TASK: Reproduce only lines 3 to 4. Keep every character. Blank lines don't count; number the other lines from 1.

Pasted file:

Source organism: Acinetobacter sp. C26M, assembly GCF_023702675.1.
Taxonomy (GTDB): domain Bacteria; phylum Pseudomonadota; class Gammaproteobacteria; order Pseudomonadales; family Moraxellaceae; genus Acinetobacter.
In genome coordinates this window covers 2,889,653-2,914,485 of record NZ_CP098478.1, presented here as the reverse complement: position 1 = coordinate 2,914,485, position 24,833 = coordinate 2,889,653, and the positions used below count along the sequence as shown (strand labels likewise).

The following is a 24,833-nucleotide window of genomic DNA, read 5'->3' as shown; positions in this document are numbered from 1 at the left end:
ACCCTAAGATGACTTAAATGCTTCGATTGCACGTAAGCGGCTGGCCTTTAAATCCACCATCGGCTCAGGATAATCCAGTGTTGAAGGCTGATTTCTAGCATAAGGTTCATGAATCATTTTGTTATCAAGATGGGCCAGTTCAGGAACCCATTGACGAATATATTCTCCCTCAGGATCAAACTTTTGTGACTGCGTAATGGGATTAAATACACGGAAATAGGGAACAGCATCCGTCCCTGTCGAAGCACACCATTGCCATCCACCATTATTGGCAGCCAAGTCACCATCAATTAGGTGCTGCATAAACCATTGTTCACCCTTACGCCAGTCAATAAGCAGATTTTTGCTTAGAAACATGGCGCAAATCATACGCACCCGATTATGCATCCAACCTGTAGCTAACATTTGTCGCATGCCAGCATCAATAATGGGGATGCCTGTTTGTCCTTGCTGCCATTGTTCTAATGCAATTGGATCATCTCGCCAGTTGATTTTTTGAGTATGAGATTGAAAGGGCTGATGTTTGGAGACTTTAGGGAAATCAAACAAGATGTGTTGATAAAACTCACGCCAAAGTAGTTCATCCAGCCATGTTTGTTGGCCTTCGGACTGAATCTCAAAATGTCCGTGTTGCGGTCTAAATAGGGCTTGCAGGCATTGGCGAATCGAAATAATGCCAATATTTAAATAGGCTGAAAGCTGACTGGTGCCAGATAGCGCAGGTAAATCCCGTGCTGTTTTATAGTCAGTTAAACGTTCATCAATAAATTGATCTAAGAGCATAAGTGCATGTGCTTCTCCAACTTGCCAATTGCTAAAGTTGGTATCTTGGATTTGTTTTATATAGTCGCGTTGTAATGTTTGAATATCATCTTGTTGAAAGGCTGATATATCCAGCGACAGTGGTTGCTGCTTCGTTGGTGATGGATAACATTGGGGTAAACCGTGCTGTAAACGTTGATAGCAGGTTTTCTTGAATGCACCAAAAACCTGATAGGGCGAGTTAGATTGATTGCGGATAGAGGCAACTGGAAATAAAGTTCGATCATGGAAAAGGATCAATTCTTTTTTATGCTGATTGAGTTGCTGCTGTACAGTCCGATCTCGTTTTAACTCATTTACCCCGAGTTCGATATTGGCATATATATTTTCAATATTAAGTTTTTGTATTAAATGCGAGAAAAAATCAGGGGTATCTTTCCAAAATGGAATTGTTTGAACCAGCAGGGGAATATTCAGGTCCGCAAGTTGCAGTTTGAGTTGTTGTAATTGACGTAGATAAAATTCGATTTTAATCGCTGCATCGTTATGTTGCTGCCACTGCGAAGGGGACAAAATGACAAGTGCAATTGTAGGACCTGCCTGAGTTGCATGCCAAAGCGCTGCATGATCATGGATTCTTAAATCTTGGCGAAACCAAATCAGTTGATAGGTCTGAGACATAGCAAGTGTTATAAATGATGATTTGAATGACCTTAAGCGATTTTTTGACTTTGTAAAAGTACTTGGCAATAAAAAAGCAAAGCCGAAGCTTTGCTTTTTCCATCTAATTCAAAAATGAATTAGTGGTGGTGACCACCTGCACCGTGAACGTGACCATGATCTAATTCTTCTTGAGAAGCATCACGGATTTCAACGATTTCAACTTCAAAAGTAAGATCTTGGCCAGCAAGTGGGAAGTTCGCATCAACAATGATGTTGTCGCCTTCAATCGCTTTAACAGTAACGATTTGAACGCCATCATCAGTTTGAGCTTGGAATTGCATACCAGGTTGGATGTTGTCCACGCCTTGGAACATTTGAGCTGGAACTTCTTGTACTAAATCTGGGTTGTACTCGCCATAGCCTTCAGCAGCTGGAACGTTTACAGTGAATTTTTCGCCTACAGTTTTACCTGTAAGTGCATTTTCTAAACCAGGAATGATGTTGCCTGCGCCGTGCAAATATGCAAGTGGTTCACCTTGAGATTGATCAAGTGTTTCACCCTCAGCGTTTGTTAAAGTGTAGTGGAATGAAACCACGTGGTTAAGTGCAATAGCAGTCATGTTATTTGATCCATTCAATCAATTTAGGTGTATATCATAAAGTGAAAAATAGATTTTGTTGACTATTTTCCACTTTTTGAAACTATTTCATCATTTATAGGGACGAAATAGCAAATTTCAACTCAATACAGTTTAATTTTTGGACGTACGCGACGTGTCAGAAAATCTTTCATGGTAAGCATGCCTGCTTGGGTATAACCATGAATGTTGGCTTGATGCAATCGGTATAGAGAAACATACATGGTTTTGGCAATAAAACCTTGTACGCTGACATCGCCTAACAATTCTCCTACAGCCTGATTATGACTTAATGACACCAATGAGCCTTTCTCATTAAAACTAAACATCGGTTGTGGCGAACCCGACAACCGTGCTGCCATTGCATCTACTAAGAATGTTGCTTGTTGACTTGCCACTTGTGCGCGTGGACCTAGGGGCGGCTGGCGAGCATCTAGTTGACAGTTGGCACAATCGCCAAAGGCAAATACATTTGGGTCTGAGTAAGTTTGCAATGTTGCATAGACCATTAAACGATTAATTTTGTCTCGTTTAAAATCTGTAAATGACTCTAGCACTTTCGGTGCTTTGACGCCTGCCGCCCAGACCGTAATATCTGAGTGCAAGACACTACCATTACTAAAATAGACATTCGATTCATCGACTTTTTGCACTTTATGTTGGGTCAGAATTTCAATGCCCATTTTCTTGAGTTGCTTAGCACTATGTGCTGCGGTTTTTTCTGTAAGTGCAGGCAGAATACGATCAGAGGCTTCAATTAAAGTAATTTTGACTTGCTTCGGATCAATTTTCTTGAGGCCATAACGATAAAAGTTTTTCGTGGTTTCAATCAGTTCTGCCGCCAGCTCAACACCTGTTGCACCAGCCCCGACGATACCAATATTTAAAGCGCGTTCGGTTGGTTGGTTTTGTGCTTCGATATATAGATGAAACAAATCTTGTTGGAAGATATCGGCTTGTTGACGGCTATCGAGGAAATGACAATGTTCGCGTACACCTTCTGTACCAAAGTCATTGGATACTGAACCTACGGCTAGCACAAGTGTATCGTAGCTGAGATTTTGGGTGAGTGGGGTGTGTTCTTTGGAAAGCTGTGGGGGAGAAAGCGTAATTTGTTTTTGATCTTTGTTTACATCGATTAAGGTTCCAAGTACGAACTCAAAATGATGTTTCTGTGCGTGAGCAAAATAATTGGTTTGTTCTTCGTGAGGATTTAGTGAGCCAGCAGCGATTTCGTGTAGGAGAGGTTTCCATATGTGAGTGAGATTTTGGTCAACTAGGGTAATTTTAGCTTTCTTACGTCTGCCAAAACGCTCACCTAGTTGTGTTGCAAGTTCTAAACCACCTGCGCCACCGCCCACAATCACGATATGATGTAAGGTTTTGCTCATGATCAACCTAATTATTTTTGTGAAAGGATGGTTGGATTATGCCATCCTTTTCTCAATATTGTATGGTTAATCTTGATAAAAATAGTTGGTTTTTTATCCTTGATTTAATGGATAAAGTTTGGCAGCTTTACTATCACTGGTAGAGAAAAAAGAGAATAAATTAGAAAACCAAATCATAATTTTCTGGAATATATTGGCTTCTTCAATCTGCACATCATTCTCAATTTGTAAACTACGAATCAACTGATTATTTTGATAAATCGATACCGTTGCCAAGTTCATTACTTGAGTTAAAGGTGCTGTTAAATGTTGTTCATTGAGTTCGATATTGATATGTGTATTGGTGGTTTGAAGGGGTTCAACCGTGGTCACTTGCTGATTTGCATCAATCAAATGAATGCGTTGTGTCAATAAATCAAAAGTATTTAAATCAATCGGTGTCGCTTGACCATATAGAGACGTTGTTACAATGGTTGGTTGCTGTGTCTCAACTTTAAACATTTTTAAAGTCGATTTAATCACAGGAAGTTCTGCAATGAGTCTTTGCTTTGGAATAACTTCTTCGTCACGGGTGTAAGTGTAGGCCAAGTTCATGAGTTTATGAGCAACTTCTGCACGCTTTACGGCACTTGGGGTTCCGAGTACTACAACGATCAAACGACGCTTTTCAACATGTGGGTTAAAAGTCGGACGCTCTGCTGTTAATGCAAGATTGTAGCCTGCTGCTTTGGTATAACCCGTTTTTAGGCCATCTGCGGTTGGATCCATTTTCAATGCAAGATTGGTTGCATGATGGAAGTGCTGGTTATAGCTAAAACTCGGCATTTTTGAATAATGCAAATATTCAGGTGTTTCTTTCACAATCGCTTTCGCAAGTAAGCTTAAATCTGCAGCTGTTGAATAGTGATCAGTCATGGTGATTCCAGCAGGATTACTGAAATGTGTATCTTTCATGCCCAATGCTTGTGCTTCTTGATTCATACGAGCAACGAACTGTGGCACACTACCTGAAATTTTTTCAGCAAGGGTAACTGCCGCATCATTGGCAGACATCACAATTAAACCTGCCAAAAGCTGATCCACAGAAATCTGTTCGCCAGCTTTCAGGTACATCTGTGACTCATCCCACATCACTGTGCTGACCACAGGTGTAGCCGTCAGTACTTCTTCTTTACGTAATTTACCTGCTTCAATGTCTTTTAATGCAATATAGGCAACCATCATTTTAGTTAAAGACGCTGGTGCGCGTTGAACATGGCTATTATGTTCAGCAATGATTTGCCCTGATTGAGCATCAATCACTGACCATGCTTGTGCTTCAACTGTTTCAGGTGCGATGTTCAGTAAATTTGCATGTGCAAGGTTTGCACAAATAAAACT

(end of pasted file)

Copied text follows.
In genome coordinates this window covers 2,889,653-2,914,485 of record NZ_CP098478.1, presented here as the reverse complement: position 1 = coordinate 2,914,485, position 24,833 = coordinate 2,889,653, and the positions used below count along the sequence as shown (strand labels likewise).

The following is a 24,833-nucleotide window of genomic DNA, read 5'->3' as shown; positions in this document are numbered from 1 at the left end: